Harnessing the Power of AI for Better Insights for Net Promoter Scores
With enormous amounts of customer data available online and a growing number of tools to analyze it, today's companies have become more focused on the customer experience than ever. One of the most important metrics they use to measure customer satisfaction is the Net Promoter Score (NPS), a simple survey that determines how likely customers are to recommend a brand's products or services.
According to Satmetrix, a company's NPS score determines 20 percent to 60 percent of its organic growth. NPS' value goes beyond just this organic growth when you can combine it with artificial intelligence-driven analytics. AI can help reveal the reasons customers like or dislike your products, giving you insights for how to improve customer satisfaction—and consequently, raise your NPS score.
The Power of NPS
NPS surveys typically ask customers how likely they are to recommend a company's product or service to someone else, on a scale of 1 to 10. Customers are then grouped into three categories: promoters, who will refer others; passives, who are satisfied but vulnerable to competitors; and detractors, who can damage a brand with negative comments and reviews. There's also an NPS survey for employees — eNPS — that measures how likely they are to recommend a company as a place to work.
Companies like using NPS because surveys are easy to conduct and response rates are high. After any customer interaction, nearly 68 percent of organizations send surveys including NPS questions. Among the largest companies, 75 percent use the metric, according to a report from Gartner.
NPS is important to a wide range of industries, including retailing, banking, transportation, hotels, auto insurance, and tech. Satmetrix publishes an annual Net Promoter Benchmarks survey that shows leading scores across industries, giving companies an idea of how they compare.
NPS scores correlate well to other measures of success. For example, Bain and Company found that in the retail industry, promoters spend 3.5 times more than detractors, while Airbnb found that higher scores correspond to more referrals and re-bookings.
The way companies use NPS to gauge organic growth is through not only understanding your promoters but knowing how many are willing to refer your company to others. These referred customers will lower the cost of growth, since companies don't have to spend marketing dollars trying to attract them.
Businesses also reach out to high-spending promoters, encouraging them to make recommendations or sending special offers. Some companies even contact detractors to discuss what went wrong. One company, for example, developed an app to deliver answers to NPS questions in real time, then reached out to unsatisfied customers within an hour. Even if complaints couldn't be resolved right away, customers appreciated the attention and swift response, and the company lowered its churn rate.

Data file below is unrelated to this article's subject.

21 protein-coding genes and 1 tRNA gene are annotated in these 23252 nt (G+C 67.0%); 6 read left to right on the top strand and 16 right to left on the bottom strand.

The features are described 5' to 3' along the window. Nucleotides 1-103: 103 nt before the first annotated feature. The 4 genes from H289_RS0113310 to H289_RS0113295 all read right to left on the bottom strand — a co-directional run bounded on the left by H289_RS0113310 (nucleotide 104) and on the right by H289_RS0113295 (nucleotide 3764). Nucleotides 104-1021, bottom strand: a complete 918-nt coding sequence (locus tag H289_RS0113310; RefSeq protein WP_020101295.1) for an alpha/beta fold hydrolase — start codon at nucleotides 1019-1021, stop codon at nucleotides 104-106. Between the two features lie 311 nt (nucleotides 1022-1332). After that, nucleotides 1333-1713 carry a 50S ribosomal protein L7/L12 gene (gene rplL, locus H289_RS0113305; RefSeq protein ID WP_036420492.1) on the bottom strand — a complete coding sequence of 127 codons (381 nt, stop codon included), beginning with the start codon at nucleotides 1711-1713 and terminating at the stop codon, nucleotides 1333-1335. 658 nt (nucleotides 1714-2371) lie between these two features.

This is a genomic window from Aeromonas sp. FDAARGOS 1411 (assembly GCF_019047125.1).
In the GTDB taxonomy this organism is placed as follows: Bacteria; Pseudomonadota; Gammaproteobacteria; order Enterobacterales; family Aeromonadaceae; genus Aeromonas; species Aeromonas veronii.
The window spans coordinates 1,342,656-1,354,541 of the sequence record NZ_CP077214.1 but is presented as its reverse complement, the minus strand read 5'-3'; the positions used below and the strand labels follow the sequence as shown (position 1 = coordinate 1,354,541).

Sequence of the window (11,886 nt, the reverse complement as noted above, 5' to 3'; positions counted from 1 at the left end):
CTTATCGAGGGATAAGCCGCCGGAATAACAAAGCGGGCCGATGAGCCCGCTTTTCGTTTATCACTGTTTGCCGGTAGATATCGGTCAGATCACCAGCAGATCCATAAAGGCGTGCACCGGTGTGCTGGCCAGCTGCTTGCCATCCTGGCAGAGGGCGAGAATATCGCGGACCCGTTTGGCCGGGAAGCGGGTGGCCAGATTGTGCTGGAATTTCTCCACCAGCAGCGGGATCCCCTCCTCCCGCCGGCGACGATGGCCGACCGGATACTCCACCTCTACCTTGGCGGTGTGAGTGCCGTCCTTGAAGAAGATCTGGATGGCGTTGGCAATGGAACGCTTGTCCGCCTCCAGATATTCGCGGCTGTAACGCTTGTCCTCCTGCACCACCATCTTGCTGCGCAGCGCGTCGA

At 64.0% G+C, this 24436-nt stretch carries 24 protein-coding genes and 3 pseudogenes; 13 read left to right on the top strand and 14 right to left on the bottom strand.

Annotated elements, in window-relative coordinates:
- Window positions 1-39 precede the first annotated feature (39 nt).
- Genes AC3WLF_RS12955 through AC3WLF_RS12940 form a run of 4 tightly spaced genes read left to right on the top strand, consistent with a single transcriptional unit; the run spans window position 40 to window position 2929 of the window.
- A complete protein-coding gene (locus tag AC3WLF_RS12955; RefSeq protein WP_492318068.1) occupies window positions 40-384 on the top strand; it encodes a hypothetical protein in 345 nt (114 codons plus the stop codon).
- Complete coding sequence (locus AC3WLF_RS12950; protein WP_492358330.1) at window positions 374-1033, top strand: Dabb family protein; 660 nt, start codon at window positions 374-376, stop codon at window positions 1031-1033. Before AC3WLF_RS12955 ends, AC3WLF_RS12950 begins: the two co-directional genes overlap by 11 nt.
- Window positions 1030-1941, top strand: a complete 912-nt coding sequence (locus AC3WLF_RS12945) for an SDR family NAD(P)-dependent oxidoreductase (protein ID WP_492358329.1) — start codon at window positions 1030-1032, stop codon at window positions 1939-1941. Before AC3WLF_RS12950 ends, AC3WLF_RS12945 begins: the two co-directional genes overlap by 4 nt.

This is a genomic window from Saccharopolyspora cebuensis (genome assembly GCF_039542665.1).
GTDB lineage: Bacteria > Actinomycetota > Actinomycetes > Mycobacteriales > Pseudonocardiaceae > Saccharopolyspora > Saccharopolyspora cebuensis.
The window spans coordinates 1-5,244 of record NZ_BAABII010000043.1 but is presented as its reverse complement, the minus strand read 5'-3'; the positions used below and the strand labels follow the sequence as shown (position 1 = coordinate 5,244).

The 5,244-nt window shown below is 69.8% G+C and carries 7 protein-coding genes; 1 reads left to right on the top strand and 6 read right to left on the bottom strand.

AI: The NPS Game Changer
Despite its importance, NPS has two major flaws: It doesn't tell companies why customers are willing — or not — to recommend them and there is a selection bias. Reaching out to individuals to find out why they gave high or low scores is time-consuming and expensive.
Some companies include an open-ended question in surveys asking customers to explain their scores. But most organizations don't have the time or resources to read all the responses. Some just glance at them, while others only read those from the most and least satisfied customers, neglecting a large portion of their customer base.
A subset of AI called natural language processing (NLP) allows algorithms to understand human language to accurately categorize comments as positive, negative, or neutral. This capability within NLP is known as sentiment analysis and has the capability to provide insight on the actions that cause a customer to become dissatisfied.
AI works to analyze customer sentiment and customer feedback at a scale, precision, and speed humans could never achieve, providing companies with valuable real time insights they can't obtain from analyzing NPS metrics alone, a Gartner report notes.
Qualitative customer data is immensely valuable. While a large firm uses NPS surveys, they preferred qualitative feedback because it tells them which features customers like or dislike. However, like most, the company had no way of quantifying the open-ended responses, until they implemented an AI platform that automated analysis of customer comments. The company learned what customers were complaining about and went to work fixing areas of concern. As a result, the company's NPS score increased substantially.
These NLP tools can analyze other sources of NPS beyond just surveys. By looking at social media feeds, online reviews, forums, etc. they can provide the same level of insight on why your products or services have satisfied or dissatisfied your customers as an NPS survey could.
Not surprisingly, AI, and specifically NLP, are becoming important enterprise marketing tools. Formerly the province of trained data scientists, AI is becoming more automated and easy to use for business users with no expertise in data science. The market for text analytics is expected to have a compound annual growth rate of over 20 percent from 2019 to 2025, according to ResearchAndMarkets. And by 2021, over 50 percent of office workers will be using NLP to analyze text or voice recordings, Gartner predicts.
Armed with more insight about your customers, you can identify and fix problems more quickly, and react in real time. That will lead to improved customer experiences which will help your business thrive, and will, as a result, keep your NPS scores high.
To learn more about how an automated analytics software, like Ki, can help your NPS score, request a demo and see how your data can be turned into action.
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